The Science Fiction Research Group Presents

Andrew Milner – The Sea and Summer: Utopia as Futurology

October 31, Building B, Room 2.20,┬áDeakin University, Burwood, ┬á4ÔÇö6pm

Esteemed cultural theorist and literary critic, Andrew will be presenting The Sea and Summer: Utopia as Futurology, which looks at one of the earliest Australian science fiction novels to address climate change.

The “SF Masterworks” series, launched by Millennium in 1999 and currently┬ápublished by Gollancz, had reached 111 titles by the end of 2012. The vast majority┬áof these were either American or British in origin, but the list also included isolated┬áinstances of translations of Eastern European science fiction. Early in 2013 George┬áTurner’s The Sea and Summer became the first Australian novel to be added to the┬álist. First published in 1987, it is one of the earliest science fiction novels to devote ┬áserious attention to the politics of climate change. In 1988 it won both the┬áCommonwealth Writers’ Prize and the Arthur C. Clarke Award for the best science┬áfiction novel published in Britain. The novel is organised into a core narrative,┬ácomprising two parts set in the mid twenty-first century, and a frame narrative,┬ácomprising three shorter parts set a thousand years later, amongst “the Autumn┬áPeople” of the “New City”. The dystopian core narrative deals with the immediate┬áfuture of our “Greenhouse Culture”, the utopian frame narrative with the┬áretrospective reactions to it of a slowly cooling world. Turner had intended his┬ánovel as futurology and this paper will assess its adequacy as such.

Join us…

Mhairi Mcintyre

Sean Redmond

Leon Marvell

Christopher Moore

Elizabeth Braithwaite

Trent Griffiths

Rosemary Woodcock

RSVP October 25: mmcintyr@deakin.edu.au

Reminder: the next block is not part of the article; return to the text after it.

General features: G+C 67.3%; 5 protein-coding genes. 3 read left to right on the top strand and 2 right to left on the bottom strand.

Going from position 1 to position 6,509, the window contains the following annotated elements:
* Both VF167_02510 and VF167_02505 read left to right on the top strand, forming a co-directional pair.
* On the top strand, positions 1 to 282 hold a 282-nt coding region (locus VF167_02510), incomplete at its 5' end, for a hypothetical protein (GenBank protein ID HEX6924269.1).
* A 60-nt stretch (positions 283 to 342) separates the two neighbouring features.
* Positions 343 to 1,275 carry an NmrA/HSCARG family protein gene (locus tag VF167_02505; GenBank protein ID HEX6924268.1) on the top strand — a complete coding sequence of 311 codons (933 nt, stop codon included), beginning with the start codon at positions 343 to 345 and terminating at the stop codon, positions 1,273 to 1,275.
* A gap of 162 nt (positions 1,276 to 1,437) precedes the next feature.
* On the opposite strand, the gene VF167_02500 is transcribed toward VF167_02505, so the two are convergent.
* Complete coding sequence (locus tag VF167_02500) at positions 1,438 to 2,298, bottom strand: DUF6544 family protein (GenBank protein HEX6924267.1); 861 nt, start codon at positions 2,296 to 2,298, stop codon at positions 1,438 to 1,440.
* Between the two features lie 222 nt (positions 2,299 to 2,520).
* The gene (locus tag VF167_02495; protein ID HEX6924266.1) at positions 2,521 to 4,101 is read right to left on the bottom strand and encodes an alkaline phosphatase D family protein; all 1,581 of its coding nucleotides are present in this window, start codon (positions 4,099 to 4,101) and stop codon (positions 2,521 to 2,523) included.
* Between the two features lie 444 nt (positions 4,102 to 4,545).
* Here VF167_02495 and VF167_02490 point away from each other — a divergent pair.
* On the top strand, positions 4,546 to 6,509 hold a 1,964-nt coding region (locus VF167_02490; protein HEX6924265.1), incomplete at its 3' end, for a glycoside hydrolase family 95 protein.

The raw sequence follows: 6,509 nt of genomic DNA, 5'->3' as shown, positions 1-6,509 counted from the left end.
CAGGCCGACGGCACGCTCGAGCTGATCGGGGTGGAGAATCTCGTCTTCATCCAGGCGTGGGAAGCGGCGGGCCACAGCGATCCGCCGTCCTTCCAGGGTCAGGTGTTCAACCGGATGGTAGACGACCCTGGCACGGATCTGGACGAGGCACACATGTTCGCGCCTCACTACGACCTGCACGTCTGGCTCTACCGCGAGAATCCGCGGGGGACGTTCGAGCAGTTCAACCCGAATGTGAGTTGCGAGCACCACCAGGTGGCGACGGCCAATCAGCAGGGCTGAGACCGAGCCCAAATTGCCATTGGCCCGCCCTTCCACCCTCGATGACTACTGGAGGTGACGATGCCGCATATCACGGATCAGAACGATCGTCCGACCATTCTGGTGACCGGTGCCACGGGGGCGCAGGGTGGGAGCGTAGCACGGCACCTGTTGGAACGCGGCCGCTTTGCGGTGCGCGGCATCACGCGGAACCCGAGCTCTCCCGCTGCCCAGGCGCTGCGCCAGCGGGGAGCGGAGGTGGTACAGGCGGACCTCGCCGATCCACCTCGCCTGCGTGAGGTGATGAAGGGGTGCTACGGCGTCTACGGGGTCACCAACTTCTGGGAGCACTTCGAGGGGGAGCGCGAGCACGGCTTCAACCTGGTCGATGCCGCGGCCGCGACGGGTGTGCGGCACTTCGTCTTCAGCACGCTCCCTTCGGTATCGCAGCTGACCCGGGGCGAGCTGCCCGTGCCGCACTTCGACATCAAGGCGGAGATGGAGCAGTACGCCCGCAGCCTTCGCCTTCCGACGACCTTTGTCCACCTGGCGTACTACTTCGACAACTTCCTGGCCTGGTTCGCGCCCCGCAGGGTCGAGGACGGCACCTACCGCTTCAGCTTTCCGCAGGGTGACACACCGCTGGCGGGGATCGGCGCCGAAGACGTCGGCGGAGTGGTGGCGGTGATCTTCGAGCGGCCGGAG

Science Fiction Seminar @Deakin Thursday August 22, 2013

The Science Fiction Research Group @Deakin University Presents:
The Inauguration of the SF Seminar Series, Thursday, 22nd August 4-6pm at the Phoenix Gallery (Building B), Deakin University Burwood.

‘Scientia, Scientia Ficta et Arte: SF Arts’

Dr. Paul Thomas (Associate Professor at COFA) will be presenting his research into nanotechnology through his artworks Midas and Nanoessence. The focus will be on nanotechnology and the exploration of materiality and immateriality in the expanding area of art and science practice. Nanotechnologies have created new ways of thinking about materials and processes that construct different social realities. The presentation draws on contemporary science and art practice to confront traditional understandings of materiality, exploring key issues that define possible shifts in our conscious understanding of matter. The talk will explore his current research into Richard Feynman’s famous diagrams, parallel universes and quantum theories.

Tracy Sarroff will be presenting a talk on science fiction in relationship to her visual arts practice. Ecology and concerns about art and science underlie the majority of her projects. What prevails is an interest in the relationship between ecology and science and the creative boundaries of what is both imaginary and real. Frequently using ideas that are allied to science fiction and science fact, Sarroff’s work manifest an ambiguity in relation to natural and artificial engagement. Transgenics, biotechnology, microscopy, and science fiction have been some major themes fuelling her explorations to date. Often these themes relate to contemporary society and movements in scientific research. These topics will be discussed and analyses in relation to creative practice and the zeitgeist.

Journey with us!

Leon Marvell
Sean Redmond
Elizabeth Braithwaite
Christopher Moore
Trent Griffiths

RSVP: leon@deakin.edu.au